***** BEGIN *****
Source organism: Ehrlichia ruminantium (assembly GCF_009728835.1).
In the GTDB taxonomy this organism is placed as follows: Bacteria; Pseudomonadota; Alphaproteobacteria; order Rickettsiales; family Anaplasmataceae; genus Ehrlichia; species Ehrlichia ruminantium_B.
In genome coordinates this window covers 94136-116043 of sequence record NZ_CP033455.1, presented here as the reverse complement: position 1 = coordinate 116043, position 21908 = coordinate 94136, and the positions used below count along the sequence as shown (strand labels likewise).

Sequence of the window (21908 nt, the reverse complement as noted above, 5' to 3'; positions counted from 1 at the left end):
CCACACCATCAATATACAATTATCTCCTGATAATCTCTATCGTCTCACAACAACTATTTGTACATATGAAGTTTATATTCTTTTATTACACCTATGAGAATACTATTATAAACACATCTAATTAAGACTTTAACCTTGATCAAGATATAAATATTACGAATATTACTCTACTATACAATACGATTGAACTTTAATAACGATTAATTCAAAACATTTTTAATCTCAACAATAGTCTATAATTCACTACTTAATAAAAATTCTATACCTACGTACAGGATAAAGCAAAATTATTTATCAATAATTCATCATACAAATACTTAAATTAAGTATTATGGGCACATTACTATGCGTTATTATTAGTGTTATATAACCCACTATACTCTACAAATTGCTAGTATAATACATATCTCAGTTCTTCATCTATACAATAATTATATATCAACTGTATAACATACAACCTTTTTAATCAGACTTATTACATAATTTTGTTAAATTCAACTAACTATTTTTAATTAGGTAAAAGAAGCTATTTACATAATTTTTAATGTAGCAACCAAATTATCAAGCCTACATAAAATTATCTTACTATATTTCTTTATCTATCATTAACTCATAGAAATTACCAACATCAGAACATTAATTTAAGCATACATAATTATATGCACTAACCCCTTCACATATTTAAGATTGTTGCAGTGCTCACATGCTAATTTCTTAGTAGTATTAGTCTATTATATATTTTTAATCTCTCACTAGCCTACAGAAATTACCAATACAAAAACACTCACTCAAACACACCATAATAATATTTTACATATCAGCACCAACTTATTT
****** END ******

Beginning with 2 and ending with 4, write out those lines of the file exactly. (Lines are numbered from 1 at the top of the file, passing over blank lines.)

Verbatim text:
In the GTDB taxonomy this organism is placed as follows: Bacteria; Pseudomonadota; Alphaproteobacteria; order Rickettsiales; family Anaplasmataceae; genus Ehrlichia; species Ehrlichia ruminantium_B.
In genome coordinates this window covers 94136-116043 of sequence record NZ_CP033455.1, presented here as the reverse complement: position 1 = coordinate 116043, position 21908 = coordinate 94136, and the positions used below count along the sequence as shown (strand labels likewise).

Sequence of the window (21908 nt, the reverse complement as noted above, 5' to 3'; positions counted from 1 at the left end):